Wanted: Someone to donate a kidney

Published 12:00 am Sunday, April 12, 2009

By Katie Scarvey
Lisa Thomas’ ad on the Salisbury Post Web site has attracted a lot of attention.
Of course it’s not every day you see an ad seeking a kidney donor.
Lisa’s family, including her parents, Marie and Lee Wade of Salisbury, have faced many challenges presented by Lisa’s kidney disease over the years. They’ve learned that you have to be proactive when it comes to finding a kidney donor.
Time matters.
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Lisa, 47, is in end-stage renal disease, which is as dire as it sounds. Kidneys lose their filtering ability, and without dialysis, dangerous levels of fluid and waste accumulate in the body.
For the past year, Lisa has undergone hemodialysis three times a week, for 5-6 hours at a time. It’s exhausting and hard on her physically, stressing her heart and other organs. Afterward, she crawls into bed, feeling nauseous. She’s no longer steady on her feet.
“You can’t stay on dialysis for the rest of your life,” says Lisa, who lives in Spruce Pine.
Lisa was 8 when her health troubles began. She was diagnosed with glomerular nephritis, most likely the result of a strep infection, since kidney disease does not run in her family. There is no cure.
Doctors told her parents that the disease was progressive and that it was only a matter of time before she would need a kidney transplant.
Marie rejected the notion that Lisa’s disease would continue to worsen and did everything in her power to see that it didn’t. Lisa beat the odds, faring remarkably well for many years.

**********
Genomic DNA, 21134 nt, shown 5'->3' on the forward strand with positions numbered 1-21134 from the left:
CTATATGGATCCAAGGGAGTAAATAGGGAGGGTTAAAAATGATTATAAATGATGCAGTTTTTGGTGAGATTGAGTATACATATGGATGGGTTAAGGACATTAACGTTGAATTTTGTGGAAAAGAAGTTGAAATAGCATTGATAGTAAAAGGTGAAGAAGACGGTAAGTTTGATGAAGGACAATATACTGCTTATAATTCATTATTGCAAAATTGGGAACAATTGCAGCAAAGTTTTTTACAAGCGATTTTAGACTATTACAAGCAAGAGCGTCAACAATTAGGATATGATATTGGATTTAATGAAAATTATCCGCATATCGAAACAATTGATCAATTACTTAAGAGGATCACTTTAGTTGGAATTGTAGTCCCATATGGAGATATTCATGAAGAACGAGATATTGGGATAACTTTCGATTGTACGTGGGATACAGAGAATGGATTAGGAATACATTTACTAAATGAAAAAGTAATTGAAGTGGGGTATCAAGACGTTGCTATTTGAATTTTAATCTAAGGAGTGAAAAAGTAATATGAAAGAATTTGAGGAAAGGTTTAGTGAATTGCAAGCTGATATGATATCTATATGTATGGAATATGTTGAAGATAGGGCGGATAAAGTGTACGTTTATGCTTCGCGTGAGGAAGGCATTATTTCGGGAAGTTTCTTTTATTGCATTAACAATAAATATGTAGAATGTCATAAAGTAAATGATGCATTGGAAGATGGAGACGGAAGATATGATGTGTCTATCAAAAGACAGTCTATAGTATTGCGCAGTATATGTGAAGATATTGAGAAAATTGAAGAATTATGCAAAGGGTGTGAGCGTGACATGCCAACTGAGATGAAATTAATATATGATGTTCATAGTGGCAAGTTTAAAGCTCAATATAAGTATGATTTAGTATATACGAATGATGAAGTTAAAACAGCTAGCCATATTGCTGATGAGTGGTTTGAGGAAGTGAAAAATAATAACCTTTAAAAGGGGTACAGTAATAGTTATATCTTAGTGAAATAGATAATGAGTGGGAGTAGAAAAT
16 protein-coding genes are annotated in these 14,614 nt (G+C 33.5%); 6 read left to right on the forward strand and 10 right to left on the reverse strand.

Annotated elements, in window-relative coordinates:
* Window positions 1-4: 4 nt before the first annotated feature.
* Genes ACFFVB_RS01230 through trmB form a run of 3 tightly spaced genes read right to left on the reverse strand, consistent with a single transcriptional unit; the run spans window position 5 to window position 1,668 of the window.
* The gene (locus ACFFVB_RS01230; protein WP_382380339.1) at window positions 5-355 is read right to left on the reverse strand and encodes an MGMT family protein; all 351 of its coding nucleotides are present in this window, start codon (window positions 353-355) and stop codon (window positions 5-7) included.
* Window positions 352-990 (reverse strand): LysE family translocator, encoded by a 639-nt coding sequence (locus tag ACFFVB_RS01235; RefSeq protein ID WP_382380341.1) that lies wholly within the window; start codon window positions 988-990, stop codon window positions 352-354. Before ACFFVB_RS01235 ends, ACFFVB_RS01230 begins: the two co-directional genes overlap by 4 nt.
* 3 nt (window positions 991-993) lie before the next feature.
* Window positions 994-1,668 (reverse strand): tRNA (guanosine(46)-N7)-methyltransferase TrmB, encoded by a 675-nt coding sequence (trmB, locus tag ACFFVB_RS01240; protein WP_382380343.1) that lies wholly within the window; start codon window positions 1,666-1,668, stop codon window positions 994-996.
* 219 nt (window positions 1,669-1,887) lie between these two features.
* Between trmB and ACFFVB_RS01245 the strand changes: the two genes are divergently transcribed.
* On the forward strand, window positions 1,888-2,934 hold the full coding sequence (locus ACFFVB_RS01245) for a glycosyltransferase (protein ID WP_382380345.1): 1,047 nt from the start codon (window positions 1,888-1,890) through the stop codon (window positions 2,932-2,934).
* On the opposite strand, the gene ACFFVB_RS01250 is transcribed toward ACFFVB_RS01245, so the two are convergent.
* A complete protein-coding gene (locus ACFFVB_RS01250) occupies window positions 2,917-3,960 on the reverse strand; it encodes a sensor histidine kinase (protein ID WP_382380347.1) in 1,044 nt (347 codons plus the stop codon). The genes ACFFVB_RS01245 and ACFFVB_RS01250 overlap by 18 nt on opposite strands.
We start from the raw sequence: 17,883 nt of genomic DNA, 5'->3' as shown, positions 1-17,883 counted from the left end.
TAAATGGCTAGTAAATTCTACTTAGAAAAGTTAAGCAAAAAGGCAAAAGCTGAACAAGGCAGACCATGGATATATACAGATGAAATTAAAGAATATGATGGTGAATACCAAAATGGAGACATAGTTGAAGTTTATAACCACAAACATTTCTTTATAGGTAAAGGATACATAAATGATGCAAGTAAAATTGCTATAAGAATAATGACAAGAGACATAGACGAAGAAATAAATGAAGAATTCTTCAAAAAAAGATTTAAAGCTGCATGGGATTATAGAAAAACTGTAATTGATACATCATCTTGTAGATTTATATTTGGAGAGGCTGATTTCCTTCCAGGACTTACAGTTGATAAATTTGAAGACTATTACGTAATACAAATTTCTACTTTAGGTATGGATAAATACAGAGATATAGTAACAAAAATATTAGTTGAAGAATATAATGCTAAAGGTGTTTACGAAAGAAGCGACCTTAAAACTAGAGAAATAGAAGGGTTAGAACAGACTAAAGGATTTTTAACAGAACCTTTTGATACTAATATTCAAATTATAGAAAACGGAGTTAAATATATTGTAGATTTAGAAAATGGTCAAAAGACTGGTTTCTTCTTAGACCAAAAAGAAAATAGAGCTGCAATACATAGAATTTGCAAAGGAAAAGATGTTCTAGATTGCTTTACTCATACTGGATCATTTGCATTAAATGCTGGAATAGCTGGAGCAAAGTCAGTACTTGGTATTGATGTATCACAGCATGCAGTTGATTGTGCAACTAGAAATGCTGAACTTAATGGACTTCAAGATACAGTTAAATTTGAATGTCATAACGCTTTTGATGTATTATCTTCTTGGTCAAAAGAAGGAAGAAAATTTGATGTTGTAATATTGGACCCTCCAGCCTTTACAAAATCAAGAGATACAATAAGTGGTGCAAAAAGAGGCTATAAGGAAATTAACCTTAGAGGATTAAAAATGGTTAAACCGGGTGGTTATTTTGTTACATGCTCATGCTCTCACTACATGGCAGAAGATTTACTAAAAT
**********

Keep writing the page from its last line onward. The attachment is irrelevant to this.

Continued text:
“I attribute that to my mother,” Lisa says, her eyes tearing up. “She took very good care of me.”
Marie researched her daughter’s condition and as a result focused on providing a healthy diet and vitamin regimen for her daughter.
Unfortunately, Lisa’s healthy food habits veered off into an eating disorder, anorexia nervosa, when she was about 12.

Although little was known about treating eating disorders back in the 1970s, Lee and Marie managed to find their daughter help in a treatment center.
Lisa recovered.
And oddly enough, the disease may actually have helped her in one sense. Although she went back to fairly normal eating habits, Lisa still refuses to eat sweets. And that has been a boon for her health, since sugar should be avoided by those who suffer with kidney disease.
Lisa maintained her health for many years. She graduated from East Rowan High School in 1980, got married and gave birth to two children, Elizabeth and Matthew.
Around the age of 40, she began having problems. She felt tired, run-down, not herself. Finally, she went to see a doctor.
“I’ll never forget that day,” she said.
Her daughter Elizabeth remembers too, because she was then pregnant with Lisa’s first grandchild.
Lisa was told that she was in end-stage renal failure.
“I just about hit the floor,” she says. “All those years ó I never thought about kidney failure.”
The rug was pulled from underneath her whole family that day, Lisa’s sister Angela Melton says.
Lisa started peritoneal dialysis at home.
Then came the search for a kidney donor, who needed to match Lisa’s blood type ó O. Although Angela was a possibility, she turned out not to be a good match, so Lisa had to look outside her family.
One of Lisa’s friends from church, Brenda Smith, came forward and was deemed to be an acceptable match.
Although Brenda had never had any surgeries and had confided to Lisa that she “freaked out” even when giving blood, she was a trouper and “such a precious person,” Lisa says.
Brenda would talk to her kidney before the surgery, Lisa says, even giving it a name ó “Wilson” ó from the volleyball Tom Hanks’ character befriends in the movie “Cast Away.”